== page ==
What If is a by-the-numbers Hollywood romantic comedy. That it actually wasn’t made by a big a Hollywood studio system might account for two things. One is that it follows previous used tropes in a manner that isn’t as irksome or strained as your standard Kate Hudson film. Secondly, there’s a fair chance you’ve never heard of it. Those looking for a sincere, enjoyable date-movie, or possibly just a fun and a lively picture, ought to seek out this film that is probably playing on that tiny screen in the corner of your multiplex.
Based on the play “Toothpaste and Cigarettes” by T.J. Dawe and Michael Rinaldi, What If stars Danielle Radcliffe and Zoe Kazan as our romantic hopefuls. Radcliffe is Wallace, a slightly meandering med-school dropout who is finally at the point of moving on from a love that shattered his heart. At a party Wallace meets his best friend Allan’s cousin Chantry (Kazan) and the pair hit it off immediately. Downside for Mr. Wallace, Chantry has a boyfriend, a fact he only learns when they depart the first time. Wallace decides that despite the spark, he doesn’t need to spend time going down that road and gets rid of her phone number.
Then they meet again by chance and rom-com things ensue.
That isn’t meant as a backhanded compliment. The film uses tropes and the building blocks of previous movies. It also has a spunk, rich comedic timing and a pair of leading performances that make on root for the two characters to just kiss already. Directed by Michael Dowse (Goon) and adapted by Elan Mastai, What If does the little things right. For one, it establishes what Allan and Chantry see in one another. Each is a little bit of a loner, though by no means anti-social. They think a lot about the decisions they make and are easily embarrassed by the wrong ones. Radcliffe and Kazan banter charmingly together and it’s always welcome to see a movie let the words we share with those we long for be a significant part of a bond.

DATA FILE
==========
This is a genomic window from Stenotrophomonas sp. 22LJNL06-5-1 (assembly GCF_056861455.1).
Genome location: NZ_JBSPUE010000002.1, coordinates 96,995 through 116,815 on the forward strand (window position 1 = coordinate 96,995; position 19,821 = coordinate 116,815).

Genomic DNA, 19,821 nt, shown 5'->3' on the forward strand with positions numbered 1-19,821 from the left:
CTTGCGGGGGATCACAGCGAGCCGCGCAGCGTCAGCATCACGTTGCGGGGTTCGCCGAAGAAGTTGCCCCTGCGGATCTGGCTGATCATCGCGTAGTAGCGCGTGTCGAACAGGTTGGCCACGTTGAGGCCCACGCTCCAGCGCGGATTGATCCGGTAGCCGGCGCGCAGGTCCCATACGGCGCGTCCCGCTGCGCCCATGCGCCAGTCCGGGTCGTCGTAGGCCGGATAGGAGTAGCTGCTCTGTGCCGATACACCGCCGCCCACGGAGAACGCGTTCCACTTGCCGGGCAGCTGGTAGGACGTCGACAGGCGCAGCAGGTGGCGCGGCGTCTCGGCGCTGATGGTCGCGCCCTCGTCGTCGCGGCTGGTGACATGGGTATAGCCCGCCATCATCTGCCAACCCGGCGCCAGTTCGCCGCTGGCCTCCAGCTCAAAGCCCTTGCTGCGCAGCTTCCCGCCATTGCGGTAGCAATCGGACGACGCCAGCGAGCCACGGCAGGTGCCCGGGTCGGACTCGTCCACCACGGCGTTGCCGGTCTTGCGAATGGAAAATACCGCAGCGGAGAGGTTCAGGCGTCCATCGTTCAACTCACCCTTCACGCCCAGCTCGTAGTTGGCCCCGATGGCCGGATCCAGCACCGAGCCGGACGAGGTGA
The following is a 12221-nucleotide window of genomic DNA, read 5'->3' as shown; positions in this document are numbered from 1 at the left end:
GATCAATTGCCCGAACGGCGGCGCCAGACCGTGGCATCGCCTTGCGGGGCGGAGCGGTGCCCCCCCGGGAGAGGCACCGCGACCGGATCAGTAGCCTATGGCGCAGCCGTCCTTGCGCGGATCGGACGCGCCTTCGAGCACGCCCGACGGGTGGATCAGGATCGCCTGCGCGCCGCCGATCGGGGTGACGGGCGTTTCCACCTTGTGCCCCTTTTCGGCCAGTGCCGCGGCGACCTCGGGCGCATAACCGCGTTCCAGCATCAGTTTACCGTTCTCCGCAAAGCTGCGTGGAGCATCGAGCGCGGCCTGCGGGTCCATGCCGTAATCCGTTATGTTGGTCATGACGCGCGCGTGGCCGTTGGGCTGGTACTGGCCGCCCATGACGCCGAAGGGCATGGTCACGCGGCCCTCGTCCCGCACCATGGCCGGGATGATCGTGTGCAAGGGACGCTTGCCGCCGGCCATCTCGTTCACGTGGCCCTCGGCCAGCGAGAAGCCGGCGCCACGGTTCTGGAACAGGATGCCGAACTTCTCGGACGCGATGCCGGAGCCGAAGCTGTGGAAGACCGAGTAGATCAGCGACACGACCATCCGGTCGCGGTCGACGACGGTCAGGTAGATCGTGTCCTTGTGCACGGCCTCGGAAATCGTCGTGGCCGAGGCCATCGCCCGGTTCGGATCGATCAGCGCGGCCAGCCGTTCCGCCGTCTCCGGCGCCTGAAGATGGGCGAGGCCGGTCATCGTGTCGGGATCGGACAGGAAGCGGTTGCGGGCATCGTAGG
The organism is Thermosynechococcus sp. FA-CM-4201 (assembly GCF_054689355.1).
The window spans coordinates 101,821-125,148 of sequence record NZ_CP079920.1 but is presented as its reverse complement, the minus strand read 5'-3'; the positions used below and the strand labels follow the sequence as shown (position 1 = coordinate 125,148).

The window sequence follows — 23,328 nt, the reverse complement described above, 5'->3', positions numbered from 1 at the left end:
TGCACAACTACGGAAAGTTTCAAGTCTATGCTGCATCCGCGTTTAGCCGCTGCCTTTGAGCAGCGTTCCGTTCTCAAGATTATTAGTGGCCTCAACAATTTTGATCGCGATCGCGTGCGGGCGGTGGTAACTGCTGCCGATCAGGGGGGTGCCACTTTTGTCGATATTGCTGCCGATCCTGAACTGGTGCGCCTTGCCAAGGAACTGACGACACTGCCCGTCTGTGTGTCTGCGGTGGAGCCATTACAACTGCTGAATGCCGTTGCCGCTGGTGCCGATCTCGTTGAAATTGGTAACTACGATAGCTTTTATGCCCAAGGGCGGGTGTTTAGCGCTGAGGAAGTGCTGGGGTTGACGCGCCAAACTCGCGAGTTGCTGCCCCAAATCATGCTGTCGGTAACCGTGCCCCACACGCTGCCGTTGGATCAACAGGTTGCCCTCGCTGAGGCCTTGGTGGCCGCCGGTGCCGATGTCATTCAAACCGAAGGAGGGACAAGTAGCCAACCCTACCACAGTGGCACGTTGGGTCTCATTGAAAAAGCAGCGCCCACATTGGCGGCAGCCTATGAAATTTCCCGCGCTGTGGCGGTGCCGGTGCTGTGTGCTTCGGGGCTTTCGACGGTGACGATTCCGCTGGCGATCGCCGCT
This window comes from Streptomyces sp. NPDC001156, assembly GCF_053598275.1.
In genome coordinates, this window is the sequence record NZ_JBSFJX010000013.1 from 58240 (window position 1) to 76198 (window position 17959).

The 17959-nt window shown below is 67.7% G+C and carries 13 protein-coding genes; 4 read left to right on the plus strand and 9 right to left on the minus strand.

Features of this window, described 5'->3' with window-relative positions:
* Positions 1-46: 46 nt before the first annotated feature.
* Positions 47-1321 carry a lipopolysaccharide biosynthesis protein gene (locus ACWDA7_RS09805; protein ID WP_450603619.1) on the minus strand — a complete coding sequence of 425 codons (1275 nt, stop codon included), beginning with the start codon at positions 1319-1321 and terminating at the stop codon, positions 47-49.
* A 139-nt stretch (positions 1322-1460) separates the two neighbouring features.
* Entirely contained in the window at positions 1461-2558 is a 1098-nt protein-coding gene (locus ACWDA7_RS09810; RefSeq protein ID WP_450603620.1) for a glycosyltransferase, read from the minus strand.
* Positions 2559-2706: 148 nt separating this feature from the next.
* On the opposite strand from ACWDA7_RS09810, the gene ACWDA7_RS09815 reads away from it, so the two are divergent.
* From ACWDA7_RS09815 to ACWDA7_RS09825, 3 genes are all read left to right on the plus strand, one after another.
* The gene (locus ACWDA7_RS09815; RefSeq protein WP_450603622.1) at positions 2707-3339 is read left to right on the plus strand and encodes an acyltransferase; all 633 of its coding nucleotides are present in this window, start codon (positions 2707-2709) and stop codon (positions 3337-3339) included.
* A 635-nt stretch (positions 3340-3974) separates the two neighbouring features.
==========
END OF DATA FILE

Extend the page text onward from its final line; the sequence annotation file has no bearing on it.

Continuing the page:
The movie also avoids easy pitfalls. Chantry’s boyfriend isn’t a complete monster of a man. Her attraction to him is logical, even as the cracks remain. Additionally, her sister’s decision to try and seduce Wallace, since he’s attractive, nice and single, isn’t overplayed. The scene and its outcome make sense and builds little shading into each person involved. Plus, we get memorable supporting work by Adam Driver and Mackenzie Davis as friends/family of our protagonists. Driver is particularly excellent, a standard for him, in a pair of scenes where he discusses the pluses and minuses of Wallace romantic longings.
Really, it’s all rather basic. Radcliffe is a charismatic, lovable character. Kazan is a sweet, conflicted character. I just want to watch them kiss already.
What If is now playing in Seattle.